The Gateway to Computer Science Excellence
+16 votes

How many sub strings of different lengths (non-zero) can be formed from a character string of length $n$?

  1. $n$
  2. $n^2$
  3. $2^n$
  4. $\frac{n(n+1)}{2}$
in Combinatory by Veteran (52.2k points)
edited by | 3.7k views
Anyone please confirm ans ... I am getting option A (n) as correct answer as question is asking for different length substrings.

Aswer will be D  (asuming all characters in string are distinct)

Take an example String "abc"

Substrings of length 1 = {a,b,c}

Substrings of length 2 = {ab,bc}

Substrings of length 3 = {abc}

Total Substrings of non zero length will be 3+2+1 = 6

However Answer will be A, if all characters are same

consider "aaa"

Substrings of length 1 = {a}

Substrings of length 2 = {aa}

Substrings of length 3 = {aaa}

So answer can be vary from n to $\frac{n(n+1)}{2}$ if the distinct keyword is not given!!


^ what do you mean by - strings of different lengths (non-zero)  ??



strings of different lengths (non-zero) 

means some string are of length 1

Some string lengh 2

................some string length n

it doesnot mean each string of different length

Okay, thanks:)
why is substring different from subsets?
So some substrings will be of length 1, some of length 2 and so on. Since it is mentioned how many substrings of different length, from each set we take one substring i.e. one substring of length 1, one substring of length 2 and so on till one substring of length n. Thus, total substrings of different length possible are n. What is wrong with this reasoning?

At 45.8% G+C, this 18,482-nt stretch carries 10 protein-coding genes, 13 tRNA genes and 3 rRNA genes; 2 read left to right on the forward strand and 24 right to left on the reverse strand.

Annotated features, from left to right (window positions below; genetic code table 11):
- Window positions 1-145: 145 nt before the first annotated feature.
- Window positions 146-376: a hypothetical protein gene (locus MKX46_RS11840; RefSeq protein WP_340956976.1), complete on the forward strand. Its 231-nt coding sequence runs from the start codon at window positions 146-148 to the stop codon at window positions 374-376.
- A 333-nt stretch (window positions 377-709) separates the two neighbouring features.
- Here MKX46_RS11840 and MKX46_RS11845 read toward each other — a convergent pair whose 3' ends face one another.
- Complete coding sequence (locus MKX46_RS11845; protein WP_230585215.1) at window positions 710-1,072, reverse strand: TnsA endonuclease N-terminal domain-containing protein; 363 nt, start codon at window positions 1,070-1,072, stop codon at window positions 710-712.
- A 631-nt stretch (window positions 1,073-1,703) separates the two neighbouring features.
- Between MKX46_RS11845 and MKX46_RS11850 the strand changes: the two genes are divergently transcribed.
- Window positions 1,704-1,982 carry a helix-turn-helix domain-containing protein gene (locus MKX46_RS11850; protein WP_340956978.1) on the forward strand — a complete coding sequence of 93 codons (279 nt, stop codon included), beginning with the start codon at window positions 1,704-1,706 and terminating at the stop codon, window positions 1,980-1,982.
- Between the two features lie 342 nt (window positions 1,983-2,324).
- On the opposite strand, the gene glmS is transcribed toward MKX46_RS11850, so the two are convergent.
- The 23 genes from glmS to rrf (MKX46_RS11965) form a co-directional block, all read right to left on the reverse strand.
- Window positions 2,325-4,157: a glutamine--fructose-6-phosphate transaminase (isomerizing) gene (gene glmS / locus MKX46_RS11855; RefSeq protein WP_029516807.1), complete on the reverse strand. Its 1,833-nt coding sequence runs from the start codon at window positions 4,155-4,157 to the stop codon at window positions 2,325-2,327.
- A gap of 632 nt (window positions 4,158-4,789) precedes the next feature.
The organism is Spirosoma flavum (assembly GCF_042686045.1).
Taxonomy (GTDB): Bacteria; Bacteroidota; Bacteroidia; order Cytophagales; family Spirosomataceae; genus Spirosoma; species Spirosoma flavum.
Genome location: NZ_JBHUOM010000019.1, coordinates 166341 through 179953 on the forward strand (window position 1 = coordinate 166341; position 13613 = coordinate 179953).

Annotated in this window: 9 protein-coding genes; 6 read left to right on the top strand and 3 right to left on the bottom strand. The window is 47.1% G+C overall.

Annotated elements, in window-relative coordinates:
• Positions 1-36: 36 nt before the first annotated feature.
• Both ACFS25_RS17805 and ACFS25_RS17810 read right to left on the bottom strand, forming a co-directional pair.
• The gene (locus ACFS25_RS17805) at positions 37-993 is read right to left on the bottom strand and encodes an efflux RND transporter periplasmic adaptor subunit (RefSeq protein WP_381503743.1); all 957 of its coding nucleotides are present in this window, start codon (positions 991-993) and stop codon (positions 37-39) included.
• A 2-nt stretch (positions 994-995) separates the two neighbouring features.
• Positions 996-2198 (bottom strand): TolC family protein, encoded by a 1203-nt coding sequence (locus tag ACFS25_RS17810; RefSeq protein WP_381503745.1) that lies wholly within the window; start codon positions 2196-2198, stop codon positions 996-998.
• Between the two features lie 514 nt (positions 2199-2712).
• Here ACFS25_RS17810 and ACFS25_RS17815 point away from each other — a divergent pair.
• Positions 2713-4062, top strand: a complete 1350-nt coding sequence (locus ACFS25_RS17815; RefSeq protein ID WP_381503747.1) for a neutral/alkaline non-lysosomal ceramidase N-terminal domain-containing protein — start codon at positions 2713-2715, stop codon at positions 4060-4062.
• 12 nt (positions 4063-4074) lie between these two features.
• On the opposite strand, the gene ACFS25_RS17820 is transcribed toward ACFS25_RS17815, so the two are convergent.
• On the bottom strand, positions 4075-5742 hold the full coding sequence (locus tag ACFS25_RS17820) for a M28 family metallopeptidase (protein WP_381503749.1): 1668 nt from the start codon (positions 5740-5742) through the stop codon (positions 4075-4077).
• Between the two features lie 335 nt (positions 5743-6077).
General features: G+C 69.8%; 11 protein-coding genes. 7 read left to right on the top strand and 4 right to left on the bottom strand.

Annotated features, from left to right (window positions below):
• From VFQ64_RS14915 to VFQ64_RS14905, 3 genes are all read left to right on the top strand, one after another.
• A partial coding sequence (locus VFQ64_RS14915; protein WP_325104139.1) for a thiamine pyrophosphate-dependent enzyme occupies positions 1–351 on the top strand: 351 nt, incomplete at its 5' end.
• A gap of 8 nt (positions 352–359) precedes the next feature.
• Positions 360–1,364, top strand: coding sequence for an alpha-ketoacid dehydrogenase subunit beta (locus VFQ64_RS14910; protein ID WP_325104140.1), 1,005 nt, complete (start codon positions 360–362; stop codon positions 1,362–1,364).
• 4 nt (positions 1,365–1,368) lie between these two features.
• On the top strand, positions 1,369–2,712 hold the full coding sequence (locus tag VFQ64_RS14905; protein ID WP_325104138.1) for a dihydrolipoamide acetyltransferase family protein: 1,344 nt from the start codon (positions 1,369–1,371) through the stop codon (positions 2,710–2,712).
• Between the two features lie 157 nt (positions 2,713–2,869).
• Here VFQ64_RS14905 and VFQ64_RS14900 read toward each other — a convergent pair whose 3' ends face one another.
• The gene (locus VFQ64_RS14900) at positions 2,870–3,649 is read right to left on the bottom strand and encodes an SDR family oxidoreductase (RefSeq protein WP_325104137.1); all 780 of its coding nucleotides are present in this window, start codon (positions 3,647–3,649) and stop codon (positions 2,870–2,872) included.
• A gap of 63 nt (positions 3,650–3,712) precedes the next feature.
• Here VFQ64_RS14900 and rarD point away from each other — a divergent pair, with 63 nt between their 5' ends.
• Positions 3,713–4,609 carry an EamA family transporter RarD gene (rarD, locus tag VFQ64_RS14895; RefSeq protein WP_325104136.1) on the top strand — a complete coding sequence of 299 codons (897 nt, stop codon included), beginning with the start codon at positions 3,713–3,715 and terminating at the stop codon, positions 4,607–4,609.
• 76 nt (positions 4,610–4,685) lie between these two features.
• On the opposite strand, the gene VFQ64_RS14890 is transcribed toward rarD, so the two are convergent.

yes,i  am also getting n as(a,ab,abc)  as they are of different length?? but why answer is d??
If we don't consider null as a string then it total substring = [{n(n+1)}/2 ]
So correct option D

2 Answers

+32 votes
Best answer
Assuming in the string of length $n$ provided, all alphabets are distinct.

No. of strings of length $1 = n$
No. of strings of length $2=\left(n-1\right)$
No. of strings of length $3=\left(n-2\right)$
No. of strings of length $n = 1$

$\begin{align} \text{Hence, total no. of strings} &= n + (n -1) + (n - 2) + (n - 3) +\cdots+ 1\\&= \frac{n(n+1)}{2}\end{align}$

Correct Answer: $D$
by Veteran (60.8k points)
edited by

Lemme know what they actually mean by "different length"? ..according to your answer you are assuming like

# total strings of length1+ # total strings of length2 ...+ #total strings of length n ....

But there are n strings of length 1 (same langth) ,n-1 of length 2 (same length) ....1 string of length n answer can be 'n' in that way...

So what they actually mean..


Let string be {a,b,c}

subs of length 2 are ab,bc,ac .how is it then following no of strings of length 2 = n-1.plz clarify


@Gate Mm

if abc is a string, then length 2 sub-strings will be ab,bc only.
Because substring is the part of string. So is not part of the string.
How to know if all alphabets are distinct? If they are same then we have the option (a) as the answer
how ac is not part of substring?

$ac$ is a subsequence not a substring.


The answer needs an edit it should be (n-3) in place of (n-2) in summation
Questions is talking about "Substring" so adjacent element will be selected n element then (n-1) adjacent pair of 2 element and (n-2) adjacent pair of 3 elements...So if you are thinking that select 2 number from n and  "nC2" but in selection we are taking non adjacent pair also
–3 votes

The correct answer is (D) n⨉(n+1)/2

by Loyal (8k points)
and y ???
Quick search syntax
tags tag:apple
author user:martin
title title:apple
content content:apple
exclude -tag:apple
force match +apple
views views:100
score score:10
answers answers:2
is accepted isaccepted:true
is closed isclosed:true
50,737 questions
57,285 answers
104,864 users